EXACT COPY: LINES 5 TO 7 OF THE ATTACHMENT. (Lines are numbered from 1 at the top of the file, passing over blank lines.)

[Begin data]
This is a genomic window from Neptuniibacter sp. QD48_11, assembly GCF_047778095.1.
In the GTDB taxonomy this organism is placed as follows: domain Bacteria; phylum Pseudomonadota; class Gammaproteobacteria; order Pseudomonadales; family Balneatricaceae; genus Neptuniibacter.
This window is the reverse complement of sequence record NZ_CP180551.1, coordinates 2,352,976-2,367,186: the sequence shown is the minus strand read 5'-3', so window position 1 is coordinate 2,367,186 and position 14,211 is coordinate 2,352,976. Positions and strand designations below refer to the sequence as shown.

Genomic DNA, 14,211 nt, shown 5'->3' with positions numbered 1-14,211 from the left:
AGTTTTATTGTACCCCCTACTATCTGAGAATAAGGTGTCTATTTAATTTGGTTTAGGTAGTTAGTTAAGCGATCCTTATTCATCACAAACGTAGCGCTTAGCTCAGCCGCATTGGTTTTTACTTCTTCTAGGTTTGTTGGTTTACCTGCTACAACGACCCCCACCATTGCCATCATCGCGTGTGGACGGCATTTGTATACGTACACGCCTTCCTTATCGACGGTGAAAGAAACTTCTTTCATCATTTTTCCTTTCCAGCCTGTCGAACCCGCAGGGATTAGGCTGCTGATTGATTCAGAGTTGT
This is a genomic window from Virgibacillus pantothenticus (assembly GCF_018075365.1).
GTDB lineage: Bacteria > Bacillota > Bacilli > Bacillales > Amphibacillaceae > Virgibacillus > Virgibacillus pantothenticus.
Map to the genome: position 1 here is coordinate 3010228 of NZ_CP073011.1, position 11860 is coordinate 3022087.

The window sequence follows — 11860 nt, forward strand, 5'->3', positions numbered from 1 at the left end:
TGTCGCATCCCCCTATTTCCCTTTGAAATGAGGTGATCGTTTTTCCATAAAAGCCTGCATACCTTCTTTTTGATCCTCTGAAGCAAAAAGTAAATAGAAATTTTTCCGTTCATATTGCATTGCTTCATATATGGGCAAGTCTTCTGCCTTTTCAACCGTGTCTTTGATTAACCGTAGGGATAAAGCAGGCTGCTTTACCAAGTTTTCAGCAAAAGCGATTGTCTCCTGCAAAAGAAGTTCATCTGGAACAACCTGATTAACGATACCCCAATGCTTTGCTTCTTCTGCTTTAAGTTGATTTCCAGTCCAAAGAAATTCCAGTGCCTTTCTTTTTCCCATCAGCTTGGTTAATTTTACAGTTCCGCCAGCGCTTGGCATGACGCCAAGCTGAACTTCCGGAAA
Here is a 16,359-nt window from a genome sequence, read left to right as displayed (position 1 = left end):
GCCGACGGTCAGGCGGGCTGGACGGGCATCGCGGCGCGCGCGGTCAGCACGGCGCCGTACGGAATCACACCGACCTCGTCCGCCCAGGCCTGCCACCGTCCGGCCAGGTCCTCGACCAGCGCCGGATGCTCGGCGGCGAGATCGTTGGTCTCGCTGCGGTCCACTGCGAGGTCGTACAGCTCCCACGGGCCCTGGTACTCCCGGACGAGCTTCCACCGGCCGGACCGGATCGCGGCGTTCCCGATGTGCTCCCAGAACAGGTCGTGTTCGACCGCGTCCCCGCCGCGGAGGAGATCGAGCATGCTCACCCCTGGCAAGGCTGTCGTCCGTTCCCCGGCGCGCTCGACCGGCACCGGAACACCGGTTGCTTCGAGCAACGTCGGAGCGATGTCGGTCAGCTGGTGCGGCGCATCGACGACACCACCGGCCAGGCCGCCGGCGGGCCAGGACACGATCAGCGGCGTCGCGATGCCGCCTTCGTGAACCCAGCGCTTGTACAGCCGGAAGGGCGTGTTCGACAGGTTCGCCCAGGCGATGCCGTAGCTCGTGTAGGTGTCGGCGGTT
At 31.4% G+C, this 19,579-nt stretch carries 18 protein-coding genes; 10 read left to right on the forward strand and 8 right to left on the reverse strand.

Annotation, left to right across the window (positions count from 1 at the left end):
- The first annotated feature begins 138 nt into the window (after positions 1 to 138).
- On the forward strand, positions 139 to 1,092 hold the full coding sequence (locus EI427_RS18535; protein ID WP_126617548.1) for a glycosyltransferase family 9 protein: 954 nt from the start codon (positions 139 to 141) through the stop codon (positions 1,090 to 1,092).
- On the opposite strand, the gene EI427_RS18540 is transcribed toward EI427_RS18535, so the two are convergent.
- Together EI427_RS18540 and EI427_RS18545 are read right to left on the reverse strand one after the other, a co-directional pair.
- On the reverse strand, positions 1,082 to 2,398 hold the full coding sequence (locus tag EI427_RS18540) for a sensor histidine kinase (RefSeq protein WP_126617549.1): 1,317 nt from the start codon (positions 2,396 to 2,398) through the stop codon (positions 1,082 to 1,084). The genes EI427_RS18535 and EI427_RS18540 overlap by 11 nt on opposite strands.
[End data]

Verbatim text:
AGTTTTATTGTACCCCCTACTATCTGAGAATAAGGTGTCTATTTAATTTGGTTTAGGTAGTTAGTTAAGCGATCCTTATTCATCACAAACGTAGCGCTTAGCTCAGCCGCATTGGTTTTTACTTCTTCTAGGTTTGTTGGTTTACCTGCTACAACGACCCCCACCATTGCCATCATCGCGTGTGGACGGCATTTGTATACGTACACGCCTTCCTTATCGACGGTGAAAGAAACTTCTTTCATCATTTTTCCTTTCCAGCCTGTCGAACCCGCAGGGATTAGGCTGCTGATTGATTCAGAGTTGT
This is a genomic window from Virgibacillus pantothenticus (assembly GCF_018075365.1).
GTDB lineage: Bacteria > Bacillota > Bacilli > Bacillales > Amphibacillaceae > Virgibacillus > Virgibacillus pantothenticus.